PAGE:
Practice Circle: Mindfulness of Sound

| October 5, 2017 | 0 Comments

ID-100276763Stop what you’re doing right now, and just listen.

Were you surprised by all you heard? Before you stopped to listen, you may have been completely unaware of all of the sounds going on. As soon as you directed your attention to them, there they were, loud and soft, far and near, pleasant, unpleasant and neutral. Perhaps you heard sounds arising within your own body; if, like me, you experience the ringing sound of tinnitus, you might even have heard sounds that exist nowhere but your own awareness.

In the Satipatthana Sutta (MN 10), the text that presents the Four Foundations of Mindfulness, Gotama mentions sound only in passing, as one of the sensory objects of mindfulness included in the framework of dhammas, typically translated in this context as “mental qualities” or “mental objects.” As with the other five senses, we are instructed to be aware of both the experience of sound and the “fetter” that arises with it.

As Buddhism evolved, however, many practices were developed specifically using sound as an object of meditative absorption. Chanting of scriptures and mantras; all of the various bells, bowls and gongs; the shakuhachi and other wind instruments; Tibetan kargyraa singing, and many other sources of sound to accompany or focus contemplation. Today, meditation on sound is one of the mindfulness practices taught to MBSR students.

Here are Jon Kabat-Zinn’s instructions for mindfulness of sound from his book Full Catastrophe Living:

  1. If you feel like it, try just listening to sound when you meditate. This does not mean listening for sounds, rather just hearing what is here to be heard, moment by moment, without judging or thinking about them. Just hearing them as pure sound. And hearing the silences between sounds as well.

  2. You can practice this with music, too, hearing each note as it comes and the spaces between notes. Try breathing the sounds into your body and letting them flow out again on the outbreath. Imagine that your body is transparent to sounds; that they can move in and out of your body through the pores of your skin.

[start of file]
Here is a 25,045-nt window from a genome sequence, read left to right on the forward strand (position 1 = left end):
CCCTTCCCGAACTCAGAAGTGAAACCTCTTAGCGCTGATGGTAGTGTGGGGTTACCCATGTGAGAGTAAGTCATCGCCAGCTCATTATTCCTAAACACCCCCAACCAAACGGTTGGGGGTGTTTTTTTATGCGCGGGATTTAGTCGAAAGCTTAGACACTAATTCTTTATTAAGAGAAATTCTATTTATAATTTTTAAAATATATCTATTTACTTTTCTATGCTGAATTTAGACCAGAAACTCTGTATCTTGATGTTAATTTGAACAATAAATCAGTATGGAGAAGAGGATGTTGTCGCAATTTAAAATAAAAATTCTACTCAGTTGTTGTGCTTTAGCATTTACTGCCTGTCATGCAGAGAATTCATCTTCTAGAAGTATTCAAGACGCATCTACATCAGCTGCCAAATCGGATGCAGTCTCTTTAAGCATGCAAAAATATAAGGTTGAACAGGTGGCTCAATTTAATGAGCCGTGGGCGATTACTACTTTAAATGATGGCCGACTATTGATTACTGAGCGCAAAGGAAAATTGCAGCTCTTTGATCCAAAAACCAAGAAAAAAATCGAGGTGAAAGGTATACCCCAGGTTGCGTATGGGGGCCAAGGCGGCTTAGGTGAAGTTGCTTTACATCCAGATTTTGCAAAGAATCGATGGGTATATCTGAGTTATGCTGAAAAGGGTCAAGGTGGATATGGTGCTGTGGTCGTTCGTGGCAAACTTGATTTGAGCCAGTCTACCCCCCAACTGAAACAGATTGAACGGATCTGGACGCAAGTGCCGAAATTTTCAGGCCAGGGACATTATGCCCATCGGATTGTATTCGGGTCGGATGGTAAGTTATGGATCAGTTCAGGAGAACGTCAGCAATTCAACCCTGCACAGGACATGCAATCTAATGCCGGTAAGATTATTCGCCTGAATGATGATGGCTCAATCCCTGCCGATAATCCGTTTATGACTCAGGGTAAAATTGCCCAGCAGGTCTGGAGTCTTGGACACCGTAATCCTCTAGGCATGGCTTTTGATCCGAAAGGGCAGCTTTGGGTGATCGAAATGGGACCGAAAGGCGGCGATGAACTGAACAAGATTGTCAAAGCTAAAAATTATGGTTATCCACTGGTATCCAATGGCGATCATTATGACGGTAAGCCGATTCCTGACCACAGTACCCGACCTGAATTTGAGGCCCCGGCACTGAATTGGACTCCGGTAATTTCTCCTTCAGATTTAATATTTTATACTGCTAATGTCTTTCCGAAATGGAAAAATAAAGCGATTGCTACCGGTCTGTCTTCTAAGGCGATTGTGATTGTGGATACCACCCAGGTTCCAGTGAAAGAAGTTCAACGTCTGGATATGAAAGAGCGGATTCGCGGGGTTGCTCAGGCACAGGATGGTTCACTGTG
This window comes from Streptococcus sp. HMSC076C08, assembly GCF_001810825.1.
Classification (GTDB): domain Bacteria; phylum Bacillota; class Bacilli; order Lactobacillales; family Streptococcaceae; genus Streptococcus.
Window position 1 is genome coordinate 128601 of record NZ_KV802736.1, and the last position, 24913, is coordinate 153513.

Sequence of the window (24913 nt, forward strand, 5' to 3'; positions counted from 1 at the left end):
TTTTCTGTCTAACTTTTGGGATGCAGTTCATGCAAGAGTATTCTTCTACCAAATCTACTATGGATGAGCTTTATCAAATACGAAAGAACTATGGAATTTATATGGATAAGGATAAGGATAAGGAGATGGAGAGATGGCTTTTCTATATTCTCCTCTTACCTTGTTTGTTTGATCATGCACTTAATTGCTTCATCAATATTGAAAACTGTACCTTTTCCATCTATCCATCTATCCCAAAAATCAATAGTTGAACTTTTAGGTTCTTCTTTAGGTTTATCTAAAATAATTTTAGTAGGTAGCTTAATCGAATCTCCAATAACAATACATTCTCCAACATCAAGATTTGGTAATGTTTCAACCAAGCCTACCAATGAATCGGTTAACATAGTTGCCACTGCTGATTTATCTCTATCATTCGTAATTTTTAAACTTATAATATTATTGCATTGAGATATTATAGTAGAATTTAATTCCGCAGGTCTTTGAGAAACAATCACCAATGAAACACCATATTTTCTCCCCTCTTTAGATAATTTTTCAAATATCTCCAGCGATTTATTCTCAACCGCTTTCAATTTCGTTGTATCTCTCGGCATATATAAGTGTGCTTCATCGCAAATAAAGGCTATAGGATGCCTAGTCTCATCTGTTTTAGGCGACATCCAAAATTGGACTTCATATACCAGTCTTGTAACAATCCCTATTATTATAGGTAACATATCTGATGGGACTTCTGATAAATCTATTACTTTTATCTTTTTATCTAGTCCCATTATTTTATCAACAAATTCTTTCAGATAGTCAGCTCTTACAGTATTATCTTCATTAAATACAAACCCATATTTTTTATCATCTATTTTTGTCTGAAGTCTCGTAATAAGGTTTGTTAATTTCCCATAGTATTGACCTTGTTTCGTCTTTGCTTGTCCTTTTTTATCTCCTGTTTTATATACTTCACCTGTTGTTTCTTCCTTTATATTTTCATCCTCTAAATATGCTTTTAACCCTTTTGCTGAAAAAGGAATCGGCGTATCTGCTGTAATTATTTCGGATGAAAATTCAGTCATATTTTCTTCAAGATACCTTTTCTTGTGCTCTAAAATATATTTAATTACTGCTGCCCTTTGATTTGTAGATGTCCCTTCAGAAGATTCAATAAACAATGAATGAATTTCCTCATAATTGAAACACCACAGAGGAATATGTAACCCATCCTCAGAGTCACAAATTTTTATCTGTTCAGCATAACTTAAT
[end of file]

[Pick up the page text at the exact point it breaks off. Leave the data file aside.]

I think there are a number of aspects of sound that make it a uniquely useful object of mindfulness. First of course, it’s always there, at least for those of us whose sense of hearing is functional. Even in a sensory deprivation chamber, we can hear the sound of our breathing and the blood rushing in our veins.

The perception of sound promotes insights into the nature of experience. Sounds clearly arise by themselves without any exertion on our part; all we need to do is receive them effortlessly. We notice that they arise, last for a while, and disappear. If we pay careful attention, we can observe that sound is an ultimately unfixable experience. Listen to the bird singing. Where is the sound? In the bird? In the air? In your ear or your mind? It is in all these places, and in no place. Try as we might, we can’t cling to a sound. To listen is to receive and let go.

Sound has a powerful resonance with the body and its emotions. The lap of waves relaxes us; the screech of tires tightens us with a shot of adrenaline. We can readily observe all kinds of emotions arise with sound, and then recognize that the emotions are not the sound. Can we allow the loud music across the street or the roar of the muffler-less car just be sounds, and let the irritation go?

Sound can also coax the mind to quiet and concentrate itself. The resonance of a singing bowl can seem like a still pool that invites awareness to rest in it. The mysterious minor pentatonic melodies of the shakuhachi seem to perfectly evoke the poignancy of mindful absorption. The gutteral growl of Zen chanting joins us with our fellow chanters in one deep, physical vibration. And as we observe the way sound resonates physically and mentally, that observation helps break down the illusion of our isolation from the world.

When we notice these qualities of listening, we can then try to bring the same sense of open receptiveness, non-striving and non-clinging to our other forms of mindfulness meditation, and to our mindful interaction with the world.

This Sunday, October 8, 2017, at 8 pm Central, Practice Circle will gather to share a meditation of sound. To join our video conference group, simply follow this link: https://zoom.us/j/968569855.

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Category: Articles, Practice Circle

About the Author ()

Mark J. Knickelbine, MA, C-MI, is a writer, editor, political activist, and certified meditation instructor. "Buddhism Without Beliefs" and "The End of Faith" led him to seek out a dharma practice without the religious trappings of Buddhism. He found it at a local health clinic, where he learned mindfulness in the manner of Jon Kabat-Zinn. He has continued to study texts from the Pali, Chan and Zen traditions, and he is an active member of the mindfulness community at the UWHealth Department of Integrative Medicine. Mark is a member of the SBA board and serves as Practice Director.

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